Behavior, Conflict Resolution and Discipline

Positive Behavior Interventions and Supports (PBIS)

Main tenets of PBIS

Positive Behavior Interventions and Supports require trust and communication across families, staff, and students. To set expectations, staff teach and model how to treat others with respect. We focus on proactive strategies for positive reinforcement and encouragement, including STAR Cards. Through this instruction, and through the inclusion of student voice and choice, students learn the school expectations and are empowered community members.

All BRSSD schools are committed to supporting students through proactive instruction, interventions, alternatives to dismissal, suspension or other sanctions that require removal from the educational setting. This Safe and Supportive Schools Policy provides specific, tiered behavioral interventions and alternatives to suspension that shall be exhausted before referring a child out of the classroom except in cases of immediate safety threat or significant disruption that can only be remedied by removal. Click here to view the BRSSD's Safe and Supportive School Policy.

Behavior Matrix 2019-20.pdf
Behavior Matrix - Middle School 2019-2020

Progressive Responses to Behavior

Sandpiper takes a progressive response approach to behavior in order to address the concern as early as possible and match the response to the nature of the behavior.

Every school site has worked with their staff and community stakeholders to create a behavioral flow chart to indicate which issues are classroom-managed versus office-managed. In conjunction, each school site has created a Discipline Matrix and that provides evidence-based supports and interventions that can be used to address unwanted student behaviors in a productive and educational manner. Please refer to Sandpipers PBIS Handbook for more specific information.

Minor-Major Definitions rev 6-15

Office Discipline Referrals (ODRs)

When reviewing an Office Discipline Referral, the principal or admin designee will seek to understand the facts, hear the perspectives of involved parties, and minimize disruption and loss of instructional time. When determining what supports and consequences are needed, the principal or designee will follow these steps:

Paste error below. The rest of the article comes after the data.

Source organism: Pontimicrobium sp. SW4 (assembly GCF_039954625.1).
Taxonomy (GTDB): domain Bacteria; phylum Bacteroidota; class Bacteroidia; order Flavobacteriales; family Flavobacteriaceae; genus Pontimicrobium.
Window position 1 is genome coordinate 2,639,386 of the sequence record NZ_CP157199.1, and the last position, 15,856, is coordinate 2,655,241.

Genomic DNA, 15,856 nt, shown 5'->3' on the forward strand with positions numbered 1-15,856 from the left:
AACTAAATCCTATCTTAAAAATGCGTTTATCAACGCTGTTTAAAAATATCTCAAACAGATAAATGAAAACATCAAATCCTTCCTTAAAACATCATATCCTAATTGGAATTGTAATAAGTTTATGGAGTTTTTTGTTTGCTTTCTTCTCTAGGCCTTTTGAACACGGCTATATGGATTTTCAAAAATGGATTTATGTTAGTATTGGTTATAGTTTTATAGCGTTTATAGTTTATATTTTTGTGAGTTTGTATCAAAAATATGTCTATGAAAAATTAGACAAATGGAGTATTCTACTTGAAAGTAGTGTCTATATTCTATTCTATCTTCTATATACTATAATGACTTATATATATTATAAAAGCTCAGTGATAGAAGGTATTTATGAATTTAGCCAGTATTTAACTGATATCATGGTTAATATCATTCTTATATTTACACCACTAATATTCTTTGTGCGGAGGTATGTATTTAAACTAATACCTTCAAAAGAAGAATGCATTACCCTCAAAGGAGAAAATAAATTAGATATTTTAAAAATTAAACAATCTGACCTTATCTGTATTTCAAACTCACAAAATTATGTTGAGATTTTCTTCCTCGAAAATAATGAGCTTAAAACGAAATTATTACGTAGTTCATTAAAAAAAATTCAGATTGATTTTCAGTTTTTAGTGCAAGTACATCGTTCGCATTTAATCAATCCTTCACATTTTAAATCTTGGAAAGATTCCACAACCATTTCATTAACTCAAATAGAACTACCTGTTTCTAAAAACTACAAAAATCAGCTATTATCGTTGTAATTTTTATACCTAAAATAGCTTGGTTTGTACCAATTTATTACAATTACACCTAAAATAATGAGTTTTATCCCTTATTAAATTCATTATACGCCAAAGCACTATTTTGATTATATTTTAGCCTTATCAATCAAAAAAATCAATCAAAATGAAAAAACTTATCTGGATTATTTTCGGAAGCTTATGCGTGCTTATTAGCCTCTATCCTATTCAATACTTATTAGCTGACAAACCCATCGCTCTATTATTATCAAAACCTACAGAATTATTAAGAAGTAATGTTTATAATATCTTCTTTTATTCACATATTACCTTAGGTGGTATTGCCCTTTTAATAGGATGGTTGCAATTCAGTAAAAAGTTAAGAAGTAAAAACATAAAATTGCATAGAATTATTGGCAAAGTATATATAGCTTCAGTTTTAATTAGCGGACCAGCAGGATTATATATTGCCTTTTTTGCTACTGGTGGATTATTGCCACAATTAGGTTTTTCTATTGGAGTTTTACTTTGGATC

• seek to foster reflection and build empathy

  • guide students to learn how to repair harm

  • reteach the student expected behavior(s) and provide supports for greater self-control and independence

  • issue logical disciplinary consequences in a progressive discipline manner

  • return the student to the classroom as quickly as possible

  • inform staff and parent/guardian with either a phone call or in-person conference, depending on the severity of the offense

2019-2020 Office Discipline Referral

Restorative Justice

Sandpiper School embraces the practices of Restorative Justice to cultivate a safe, healthy and inclusive school climate. Through ongoing professional development, teachers and administrators continuously practice and develop effective implementation of Restorative Practices. Practices that focus on repairing the harm caused by actions and words are implemented as a means to teach students desired behaviors while maintaining their status in the community. Community circles, restorative conversations and mindfulness are all implemented throughout the campus as we support students to positively contribute to school climate and culture. Restorative Justice maintains that those who have a stake in a specific offense must be involved in the resolution process to the extent possible. When guided by evidence-based practices, they can collectively identify and address harms, needs, and obligations in order to heal and make things as right as possible by resolving the conflict. Misconduct affects victims, but it also impacts communities as well as the offenders themselves. https://peacealliance.org/the-political-rise-of-restorative-justice/